The Cuba Journal discussed Cuba’s entrepreneurial sector and tech scene with Ted Henken, one of the authors of Entrepreneurial Cuba: The Changing Policy Landscape.
The book is wide in scope – but also practical for people interested in Cuba’s fascinating social and economic transformation. After reviewing the evolution of Cuba’s policies since 1959, the authors contrast the approaches of Fidel and Raúl Castro and explore in depth the responses of Cuban entrepreneurs to the new environment. Their work, rich in ethnographic research and extensive interviews, provides a revealing analysis of Cuba’s fledgling private sector. Among many insightful observations about Cuba, one particular focus of the book was to see, “how far has Raul’s apple fallen from Fidel’s tree,” according to Henken.
“A multifaceted analysis of Cuban economic activity…. Ritter and Henken paint a lively picture of daily life in entrepreneurial Cuba.” — Julia Sweig, Council on Foreign Relations
Ted Henken first traveled to Cuba as a graduate student in the summer of 1997. Many more trips to Cuba followed during which Ted witnessed an amazing transformation. Starting in 2010, Raúl Castro began to publicly embrace the very thing that his elder brother, Fidel, had long vilified and stigmatized – small, private enterprise – as a key part of the solution to Cuba’s economic woes. Henken says we knew that the time was ripe to finish a book comparing these differing policy approaches and chronicling the intense struggles and inventive strategies of Cuba’s cuentapropistas, or self-employed entrepreneurs.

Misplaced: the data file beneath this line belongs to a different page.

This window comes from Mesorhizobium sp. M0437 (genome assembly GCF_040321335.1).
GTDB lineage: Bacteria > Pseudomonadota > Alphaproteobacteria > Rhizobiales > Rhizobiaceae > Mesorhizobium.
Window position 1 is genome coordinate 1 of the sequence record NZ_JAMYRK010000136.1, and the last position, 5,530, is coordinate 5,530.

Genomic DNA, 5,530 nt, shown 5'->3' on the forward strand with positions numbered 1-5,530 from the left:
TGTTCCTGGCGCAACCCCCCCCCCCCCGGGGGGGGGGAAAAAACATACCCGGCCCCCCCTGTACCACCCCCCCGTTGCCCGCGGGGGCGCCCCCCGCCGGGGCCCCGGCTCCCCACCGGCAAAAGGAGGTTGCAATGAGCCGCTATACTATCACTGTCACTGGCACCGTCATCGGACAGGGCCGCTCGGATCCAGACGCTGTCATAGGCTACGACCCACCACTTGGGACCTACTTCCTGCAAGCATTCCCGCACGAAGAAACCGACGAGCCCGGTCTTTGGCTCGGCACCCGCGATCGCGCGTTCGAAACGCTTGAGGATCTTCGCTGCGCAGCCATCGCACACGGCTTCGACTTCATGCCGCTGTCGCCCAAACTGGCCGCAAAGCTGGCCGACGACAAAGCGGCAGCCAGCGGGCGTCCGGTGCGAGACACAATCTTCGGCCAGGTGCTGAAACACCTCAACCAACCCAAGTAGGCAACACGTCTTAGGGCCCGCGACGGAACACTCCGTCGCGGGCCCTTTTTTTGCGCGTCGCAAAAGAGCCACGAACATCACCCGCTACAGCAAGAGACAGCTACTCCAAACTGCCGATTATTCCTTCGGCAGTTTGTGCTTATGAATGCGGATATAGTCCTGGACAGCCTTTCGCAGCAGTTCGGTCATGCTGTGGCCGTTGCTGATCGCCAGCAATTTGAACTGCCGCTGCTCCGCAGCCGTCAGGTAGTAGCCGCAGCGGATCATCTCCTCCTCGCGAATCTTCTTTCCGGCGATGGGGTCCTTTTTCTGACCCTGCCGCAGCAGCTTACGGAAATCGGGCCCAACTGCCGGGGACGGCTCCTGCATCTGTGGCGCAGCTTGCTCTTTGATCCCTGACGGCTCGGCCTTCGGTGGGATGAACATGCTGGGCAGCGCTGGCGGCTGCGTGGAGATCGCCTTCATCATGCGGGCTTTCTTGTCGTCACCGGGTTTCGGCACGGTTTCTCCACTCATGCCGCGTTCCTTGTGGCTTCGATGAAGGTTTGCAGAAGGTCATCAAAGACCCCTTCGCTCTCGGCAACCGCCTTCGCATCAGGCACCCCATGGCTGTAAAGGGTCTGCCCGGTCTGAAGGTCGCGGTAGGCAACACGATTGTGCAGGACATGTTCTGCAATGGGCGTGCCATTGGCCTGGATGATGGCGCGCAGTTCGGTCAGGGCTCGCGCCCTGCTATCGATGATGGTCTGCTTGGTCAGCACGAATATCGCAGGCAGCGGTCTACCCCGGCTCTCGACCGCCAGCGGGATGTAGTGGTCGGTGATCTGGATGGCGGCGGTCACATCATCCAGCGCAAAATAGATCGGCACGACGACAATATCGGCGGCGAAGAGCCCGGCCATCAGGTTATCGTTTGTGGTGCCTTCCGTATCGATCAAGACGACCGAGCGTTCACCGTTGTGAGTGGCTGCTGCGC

The book contains useful facts about the state of Cuba’s free market and the factors likely to impact Cuba’s future entrepreneurs. There is a good examination of Cuba’s educated, eager labor force, many of whom have studied computer science. For example, the book points out that Cuba’s universities graduate more the 4,000 IT engineers annually. IT graduates are finding work in startups or as contractors, and the US now allows contracting of private sector IT professionals.
Information about ordering the book at a discount is here.
Here is a factsheet containing a summary of some of the book’s key themes.
Archibald R.M. Ritter is distinguished research professor emeritus of economics and international affairs at Carleton University. Ted A. Henken is associate professor of sociology and Latin American studies at Baruch College, CUNY.